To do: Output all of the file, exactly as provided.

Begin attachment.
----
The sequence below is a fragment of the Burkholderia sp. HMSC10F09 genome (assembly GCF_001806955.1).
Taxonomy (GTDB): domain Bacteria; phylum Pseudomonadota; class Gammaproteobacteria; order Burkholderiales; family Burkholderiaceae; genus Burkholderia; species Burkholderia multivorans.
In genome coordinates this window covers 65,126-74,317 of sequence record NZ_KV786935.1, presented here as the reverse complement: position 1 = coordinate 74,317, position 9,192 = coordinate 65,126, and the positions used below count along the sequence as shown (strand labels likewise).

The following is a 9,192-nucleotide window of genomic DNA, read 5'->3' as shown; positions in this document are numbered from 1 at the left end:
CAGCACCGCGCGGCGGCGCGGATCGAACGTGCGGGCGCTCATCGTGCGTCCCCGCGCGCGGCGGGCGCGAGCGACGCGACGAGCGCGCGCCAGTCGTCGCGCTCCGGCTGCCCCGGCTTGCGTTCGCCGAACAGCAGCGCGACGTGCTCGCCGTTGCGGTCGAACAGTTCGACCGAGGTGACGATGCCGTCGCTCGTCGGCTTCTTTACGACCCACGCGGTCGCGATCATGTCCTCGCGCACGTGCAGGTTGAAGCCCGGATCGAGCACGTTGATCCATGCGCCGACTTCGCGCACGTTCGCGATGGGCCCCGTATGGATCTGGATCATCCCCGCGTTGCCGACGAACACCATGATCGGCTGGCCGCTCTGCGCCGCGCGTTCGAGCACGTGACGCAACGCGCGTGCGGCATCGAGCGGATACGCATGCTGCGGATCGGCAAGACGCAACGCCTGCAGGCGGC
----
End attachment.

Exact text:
The sequence below is a fragment of the Burkholderia sp. HMSC10F09 genome (assembly GCF_001806955.1).
Taxonomy (GTDB): domain Bacteria; phylum Pseudomonadota; class Gammaproteobacteria; order Burkholderiales; family Burkholderiaceae; genus Burkholderia; species Burkholderia multivorans.
In genome coordinates this window covers 65,126-74,317 of sequence record NZ_KV786935.1, presented here as the reverse complement: position 1 = coordinate 74,317, position 9,192 = coordinate 65,126, and the positions used below count along the sequence as shown (strand labels likewise).

The following is a 9,192-nucleotide window of genomic DNA, read 5'->3' as shown; positions in this document are numbered from 1 at the left end:
CAGCACCGCGCGGCGGCGCGGATCGAACGTGCGGGCGCTCATCGTGCGTCCCCGCGCGCGGCGGGCGCGAGCGACGCGACGAGCGCGCGCCAGTCGTCGCGCTCCGGCTGCCCCGGCTTGCGTTCGCCGAACAGCAGCGCGACGTGCTCGCCGTTGCGGTCGAACAGTTCGACCGAGGTGACGATGCCGTCGCTCGTCGGCTTCTTTACGACCCACGCGGTCGCGATCATGTCCTCGCGCACGTGCAGGTTGAAGCCCGGATCGAGCACGTTGATCCATGCGCCGACTTCGCGCACGTTCGCGATGGGCCCCGTATGGATCTGGATCATCCCCGCGTTGCCGACGAACACCATGATCGGCTGGCCGCTCTGCGCCGCGCGTTCGAGCACGTGACGCAACGCGCGTGCGGCATCGAGCGGATACGCATGCTGCGGATCGGCAAGACGCAACGCCTGCAGGCGGC